A fire at an immigration detention center on the U.S.–Mexico border on Tuesday seems to have started after migrants at the facility lit mattresses on fire in protest as they feared imminent deportation. The fire grew out of control and left at least 38 people* dead and 29 injured.
The tragedy follows a right-wing escalation in immigration policies coming from the White House. Last month, President Biden announced a proposal to ban certain migrants from receiving U.S. asylum access and to empower the government to deport those migrants more quickly.
Tuesday’s deadly fire took place at a facility in Ciudad Juarez, which stands across the border from El Paso, Texas. According to the National Immigration Institute, 68 men from Central and South America were being held in the facility at the time of the fire. Mexico President Andrés Manuel López Obrador also said the fire was started by migrants protesting after they learned they would be deported. “They never imagined that this would cause this terrible misfortune,” he said.
Biden’s asylum proposal would bar migrants from asylum if they attempted to cross the U.S. border without first seeking refuge in other countries on their way. Migrants unable to prove that they are not in violation of the policy could be quickly deported—without even a chance to appear in front of an immigration judge. U.S. law currently grants the right to anyone physically present in the country to seek asylum regardless of one’s status.
Biden’s proposal is very similar to a Trump-era asylum ban that Democrats (including Biden) rightfully denounced before it was struck down in federal court. The Biden administration sees its new proposed asylum ban as a way to maintain deterrence after Title 42, a Trump-era program that has expelled migrants under the guise of public health, ends.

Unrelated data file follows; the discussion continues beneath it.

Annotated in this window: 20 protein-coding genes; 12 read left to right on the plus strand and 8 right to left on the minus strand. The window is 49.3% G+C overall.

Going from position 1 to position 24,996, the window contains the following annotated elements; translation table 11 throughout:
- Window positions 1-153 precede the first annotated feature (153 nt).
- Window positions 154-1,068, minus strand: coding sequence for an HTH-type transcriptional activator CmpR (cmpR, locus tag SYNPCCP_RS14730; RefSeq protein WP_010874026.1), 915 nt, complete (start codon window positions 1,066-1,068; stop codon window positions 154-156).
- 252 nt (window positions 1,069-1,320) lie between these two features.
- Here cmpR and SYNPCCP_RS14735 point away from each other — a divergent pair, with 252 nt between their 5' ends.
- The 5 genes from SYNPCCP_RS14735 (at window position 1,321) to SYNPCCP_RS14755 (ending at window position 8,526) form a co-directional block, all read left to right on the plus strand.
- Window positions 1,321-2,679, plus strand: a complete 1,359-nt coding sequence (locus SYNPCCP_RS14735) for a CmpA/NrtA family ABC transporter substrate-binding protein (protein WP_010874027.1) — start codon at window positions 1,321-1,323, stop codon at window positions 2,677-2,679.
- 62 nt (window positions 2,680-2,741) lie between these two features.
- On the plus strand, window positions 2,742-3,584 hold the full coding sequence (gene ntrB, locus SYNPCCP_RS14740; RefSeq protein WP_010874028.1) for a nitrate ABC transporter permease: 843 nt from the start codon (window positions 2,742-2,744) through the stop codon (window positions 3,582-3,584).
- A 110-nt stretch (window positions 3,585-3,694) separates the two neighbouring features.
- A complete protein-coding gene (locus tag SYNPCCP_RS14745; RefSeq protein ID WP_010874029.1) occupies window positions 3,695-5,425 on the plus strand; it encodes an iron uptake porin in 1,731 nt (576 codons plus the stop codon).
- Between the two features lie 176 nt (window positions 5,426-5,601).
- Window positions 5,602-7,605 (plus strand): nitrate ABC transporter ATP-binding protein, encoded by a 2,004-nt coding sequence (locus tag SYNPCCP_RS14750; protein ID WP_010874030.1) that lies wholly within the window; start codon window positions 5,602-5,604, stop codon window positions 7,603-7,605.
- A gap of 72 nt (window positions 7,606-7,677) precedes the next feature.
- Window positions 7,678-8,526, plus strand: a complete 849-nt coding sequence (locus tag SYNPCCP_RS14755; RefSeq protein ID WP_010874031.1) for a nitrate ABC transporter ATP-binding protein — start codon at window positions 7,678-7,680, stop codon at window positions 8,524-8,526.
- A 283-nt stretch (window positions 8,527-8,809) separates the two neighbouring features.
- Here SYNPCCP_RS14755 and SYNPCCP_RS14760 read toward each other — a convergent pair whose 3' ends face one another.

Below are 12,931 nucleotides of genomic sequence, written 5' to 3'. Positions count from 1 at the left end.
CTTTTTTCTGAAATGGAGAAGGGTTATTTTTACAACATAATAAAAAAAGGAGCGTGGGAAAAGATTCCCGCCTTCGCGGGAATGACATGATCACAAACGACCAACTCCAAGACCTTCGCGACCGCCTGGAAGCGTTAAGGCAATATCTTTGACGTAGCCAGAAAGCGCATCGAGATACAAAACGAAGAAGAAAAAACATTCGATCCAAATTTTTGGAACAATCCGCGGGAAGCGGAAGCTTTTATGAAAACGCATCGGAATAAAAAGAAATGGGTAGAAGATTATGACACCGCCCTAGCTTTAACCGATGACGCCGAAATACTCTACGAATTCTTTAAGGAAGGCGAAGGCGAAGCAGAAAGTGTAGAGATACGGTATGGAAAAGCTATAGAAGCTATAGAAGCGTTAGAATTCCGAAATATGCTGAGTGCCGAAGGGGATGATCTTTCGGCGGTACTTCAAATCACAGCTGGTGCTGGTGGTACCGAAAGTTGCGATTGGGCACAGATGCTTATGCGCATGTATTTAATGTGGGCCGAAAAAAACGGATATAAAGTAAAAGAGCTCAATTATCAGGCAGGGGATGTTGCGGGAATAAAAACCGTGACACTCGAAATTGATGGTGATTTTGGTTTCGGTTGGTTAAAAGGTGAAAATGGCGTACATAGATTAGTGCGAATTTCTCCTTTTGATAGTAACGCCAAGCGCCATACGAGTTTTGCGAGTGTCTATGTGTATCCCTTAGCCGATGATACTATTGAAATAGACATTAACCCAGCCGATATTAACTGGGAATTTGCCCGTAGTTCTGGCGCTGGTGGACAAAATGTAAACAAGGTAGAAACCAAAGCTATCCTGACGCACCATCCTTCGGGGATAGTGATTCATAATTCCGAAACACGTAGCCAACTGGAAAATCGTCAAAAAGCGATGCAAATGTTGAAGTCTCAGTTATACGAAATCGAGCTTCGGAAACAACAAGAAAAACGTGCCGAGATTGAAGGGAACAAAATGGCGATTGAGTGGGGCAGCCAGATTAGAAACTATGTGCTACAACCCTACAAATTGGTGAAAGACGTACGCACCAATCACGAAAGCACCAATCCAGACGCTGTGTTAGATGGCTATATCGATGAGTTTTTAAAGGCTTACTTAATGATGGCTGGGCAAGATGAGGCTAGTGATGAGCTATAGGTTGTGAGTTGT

In Ciudad Juarez, meanwhile, the atmosphere has only heightened paranoia and anxiety among migrants and advocates. The Associated Press reported that more than 30 migrant shelters and other advocacy organizations published an open letter earlier this month that complained of a criminalization of migrants and asylum-seekers in the city. The letter accused authorities of abuse and excessive force while rounding up migrants, even questioning people in the street about their immigration status without any cause.
The 29 injured are at the hospital, with many facing serious injuries. The Guatemalan Institute of Migration has said that at least 28 of those dead have been identified as Guatemalan nationals. At least 853 migrants died just while crossing the border in the 2022 fiscal year.
The death toll in this post was updated.